A Family Affair: The Story of Fujishin Family Cellars

Fujishin Family Cellars has a unique niche in the Idaho wine community—turning people onto something new by growing new grape varieties. For them, it’s what keeps winemaking fun. We sat down with co-founder Martin Fujishin (pronounced, aptly, like “magician”) to hear why growing lesser known varieties is worth the work, and how he and his partner and co-founder Teresa Moye continue to develop their passion for grape growing and winemaking.

Planting roots

Martin Fujishin is no stranger to a farm. “I grew up in agriculture and spent most of my childhood farming on both sides of the Idaho/Oregon border. We focused mostly on specialty seeds.” After studying business and organizational behavior at the College of Idaho, he found himself back in the fields—this time, working weekends in Koenig Vineyards while hustling on his own farm—and fell in love with the winemaking process. Little did he know that all of these experiences would one day lead him to open his own winery with Teresa.

Martin had the opportunity to work in California but was always committed to the idea of making Idaho his home for winemaking. “If I had chosen to stay in California, I would probably still be working in a regular nine-to-five job in a winery. Whereas here, we were able to start our own. Land prices are accessible. There's a community here that supports other wineries.” Martin also loves growing in Idaho because of the unique climate conditions. The diurnal shift in the high desert—meaning warm days and cool nights—creates big, beautiful flavors and aromatics not found in more temperate places. But that is only part of what drew him to start his business here. “We ended up in Idaho because of the culture and the people and the welcoming community,” he said. “The fact that it happened to be a fantastic place to grow grapes was just an added bonus for us.”

Fun, flavor, and family

At Fujishin, they keep things fun by focusing on interesting grape varieties. After all, there are hundreds of places that can make a Cabernet or a Chardonnay—and Fujishin does that too—but it takes a lot of work (and a bit of bravery) to perfect the growing practices of lesser-known grapes. That doesn’t deter Martin, who says that “part of the fun of winemaking is introducing people to something new and telling them about a variety they haven't seen before,” like Petite Syrah, Graciano, and Tempranillo—Martin’s current favorite, which originated in the Basque region of Spain. Boise, Idaho, happens to be the city with the largest population of Basques outside of Spain. “Tempranillo is a little bit more difficult from a growing perspective, but it's in many ways Idaho's answer to Pinot. It’s a slightly lighter red, but it has a lot of that same character.” Derived from the Spanish word “temprano” which means “early,” Tempranillo is an early-ripening variety that thrives in the rich, volcanic soils of Idaho. “We’ve been fortunate to work with growers who helped us expand the portfolio of grape varieties grown here,” he said.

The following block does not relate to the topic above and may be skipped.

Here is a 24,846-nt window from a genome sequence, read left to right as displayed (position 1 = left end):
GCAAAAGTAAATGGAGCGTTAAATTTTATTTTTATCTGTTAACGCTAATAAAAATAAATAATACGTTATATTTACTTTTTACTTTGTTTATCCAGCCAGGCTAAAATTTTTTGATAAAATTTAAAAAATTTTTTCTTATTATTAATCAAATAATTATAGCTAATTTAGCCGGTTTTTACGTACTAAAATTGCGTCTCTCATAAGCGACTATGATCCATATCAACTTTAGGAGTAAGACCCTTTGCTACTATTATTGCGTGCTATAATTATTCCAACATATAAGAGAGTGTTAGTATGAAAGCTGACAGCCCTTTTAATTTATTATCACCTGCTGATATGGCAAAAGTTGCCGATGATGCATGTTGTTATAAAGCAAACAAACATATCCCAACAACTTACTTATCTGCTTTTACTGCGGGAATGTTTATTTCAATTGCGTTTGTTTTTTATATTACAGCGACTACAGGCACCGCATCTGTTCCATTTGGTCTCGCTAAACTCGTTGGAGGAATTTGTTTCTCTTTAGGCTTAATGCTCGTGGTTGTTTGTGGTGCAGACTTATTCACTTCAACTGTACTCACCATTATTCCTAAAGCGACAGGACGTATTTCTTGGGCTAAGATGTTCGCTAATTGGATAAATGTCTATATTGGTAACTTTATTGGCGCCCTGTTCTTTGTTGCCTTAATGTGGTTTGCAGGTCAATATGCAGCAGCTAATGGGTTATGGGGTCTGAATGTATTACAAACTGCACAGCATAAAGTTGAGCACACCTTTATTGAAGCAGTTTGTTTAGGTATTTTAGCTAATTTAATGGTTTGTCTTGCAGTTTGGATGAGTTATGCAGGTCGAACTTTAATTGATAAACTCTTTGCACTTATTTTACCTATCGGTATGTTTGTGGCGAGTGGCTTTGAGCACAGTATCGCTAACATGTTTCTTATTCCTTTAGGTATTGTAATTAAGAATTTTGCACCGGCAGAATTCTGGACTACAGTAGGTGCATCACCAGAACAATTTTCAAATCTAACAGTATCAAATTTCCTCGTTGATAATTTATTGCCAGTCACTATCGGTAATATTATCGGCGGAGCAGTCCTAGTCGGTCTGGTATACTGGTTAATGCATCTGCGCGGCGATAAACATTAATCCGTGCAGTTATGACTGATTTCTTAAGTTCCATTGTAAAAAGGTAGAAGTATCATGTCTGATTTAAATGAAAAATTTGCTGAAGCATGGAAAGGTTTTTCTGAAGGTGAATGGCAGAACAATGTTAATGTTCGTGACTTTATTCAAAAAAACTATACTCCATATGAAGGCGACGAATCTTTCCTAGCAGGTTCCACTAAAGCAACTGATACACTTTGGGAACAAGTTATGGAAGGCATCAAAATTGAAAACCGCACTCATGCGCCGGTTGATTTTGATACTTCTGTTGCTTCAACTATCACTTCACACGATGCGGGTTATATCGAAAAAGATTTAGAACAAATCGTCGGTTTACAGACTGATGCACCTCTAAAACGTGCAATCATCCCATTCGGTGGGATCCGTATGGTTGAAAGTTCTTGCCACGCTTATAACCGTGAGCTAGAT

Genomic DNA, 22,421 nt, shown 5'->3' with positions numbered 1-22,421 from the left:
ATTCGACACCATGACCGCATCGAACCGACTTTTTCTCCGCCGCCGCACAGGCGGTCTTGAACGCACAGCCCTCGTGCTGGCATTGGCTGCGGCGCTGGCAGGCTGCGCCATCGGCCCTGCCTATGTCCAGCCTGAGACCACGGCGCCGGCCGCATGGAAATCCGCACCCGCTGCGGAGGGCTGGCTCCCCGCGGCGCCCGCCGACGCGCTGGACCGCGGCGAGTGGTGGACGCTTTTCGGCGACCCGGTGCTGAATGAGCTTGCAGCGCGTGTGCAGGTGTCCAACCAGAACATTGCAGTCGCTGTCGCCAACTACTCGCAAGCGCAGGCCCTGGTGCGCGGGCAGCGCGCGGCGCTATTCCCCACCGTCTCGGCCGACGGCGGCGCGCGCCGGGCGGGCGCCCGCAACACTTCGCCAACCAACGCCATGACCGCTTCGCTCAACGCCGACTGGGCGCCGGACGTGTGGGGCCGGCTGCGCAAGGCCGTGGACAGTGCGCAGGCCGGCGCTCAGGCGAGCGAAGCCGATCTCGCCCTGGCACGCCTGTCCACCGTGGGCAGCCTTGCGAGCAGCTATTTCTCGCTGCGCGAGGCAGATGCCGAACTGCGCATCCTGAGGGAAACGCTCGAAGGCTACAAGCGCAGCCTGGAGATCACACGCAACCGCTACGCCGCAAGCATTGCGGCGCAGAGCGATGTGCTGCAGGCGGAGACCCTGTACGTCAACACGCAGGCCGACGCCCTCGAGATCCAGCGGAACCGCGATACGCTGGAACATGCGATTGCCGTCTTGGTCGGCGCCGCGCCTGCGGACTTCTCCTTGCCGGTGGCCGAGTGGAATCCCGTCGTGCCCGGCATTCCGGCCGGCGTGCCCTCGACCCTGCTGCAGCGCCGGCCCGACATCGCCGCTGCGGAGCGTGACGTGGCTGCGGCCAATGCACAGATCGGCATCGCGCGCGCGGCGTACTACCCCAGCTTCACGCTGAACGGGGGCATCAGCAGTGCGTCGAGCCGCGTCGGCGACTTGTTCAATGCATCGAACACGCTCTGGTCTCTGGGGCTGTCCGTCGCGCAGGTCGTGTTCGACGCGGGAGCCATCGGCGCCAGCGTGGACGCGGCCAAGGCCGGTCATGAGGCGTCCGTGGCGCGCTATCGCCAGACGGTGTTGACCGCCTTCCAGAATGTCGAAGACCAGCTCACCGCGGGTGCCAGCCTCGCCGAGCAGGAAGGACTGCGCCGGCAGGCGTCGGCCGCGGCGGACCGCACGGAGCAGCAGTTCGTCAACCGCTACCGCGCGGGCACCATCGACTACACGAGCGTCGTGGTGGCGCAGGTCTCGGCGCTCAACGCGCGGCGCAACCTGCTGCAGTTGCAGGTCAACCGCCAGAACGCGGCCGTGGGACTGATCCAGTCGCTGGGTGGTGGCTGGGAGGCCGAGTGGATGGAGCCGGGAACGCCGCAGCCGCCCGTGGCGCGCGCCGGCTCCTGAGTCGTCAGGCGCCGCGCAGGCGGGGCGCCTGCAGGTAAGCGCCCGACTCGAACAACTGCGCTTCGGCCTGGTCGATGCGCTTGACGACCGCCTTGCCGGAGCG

One of the reasons Martin loves growing different grape varieties is experimenting with flavor—something that runs in his family. “My grandmother was a cook, and my great-grandfather had a restaurant way back in the day in Boise, so we've always had a real love affair with food. And wine and food are intricately tied together. Winemaking is just like cooking in so many ways, except every year, you get different ingredients to work with. You get different amounts of sun, rain, wind—you never know what Mother Nature's going to throw at you. She gives you a different set of tools to work with every year, and your job is to make those into something beautiful.”

Coming full circle

Martin Fujishin takes incredible pride and ownership in the entire lifecycle of a bottle of wine. “It’s the most diverse, fully integrated agriculture business I’ve ever been in,” he said. “Not only do we grow the grapes, but we make the wine, we package it, we market it, and we're actually going a step beyond that and handing that wine to the final consumer.” While that hand-to-hand delivery may be the final step, it’s being a part of the entire cycle that keeps things infinitely interesting for Martin.

This desire for complete creative control is what ultimately led him and Teresa to develop Windseeker, their new estate vineyard just outside of Wilder, Idaho. Located on a big ridge line with plenty of wind, southern exposure, and air drainage, Windseeker is to be the new home of Fujijshin’s high-end red varieties, with some production on site as well. It’s an impressive undertaking—but they didn’t do it alone. “If it takes a village to raise a child, it takes a family to run a winery,” Martin said. “Three years ago now, a number of Fujishin employees went out to Windseeker to help dig holes and get plants in the ground. And to see that same group of employees come and harvest those very grapes this fall, help us produce the wine, and eventually hand that bottle of wine to a customer has been completely fun and enriching for us, as a couple and as a family.”

This massive passion project is a culmination of everything Martin loves about what he does—from getting his hands dirty to sharing something new and uncommonly delicious with people he cares about.

“Every once in a while, we’ll see a photo of a bottle of our wine pop up on social media with somebody having it with their friends and family for dinner. I still marvel at that. It’s one of the things that still blows my mind every time I see it.”

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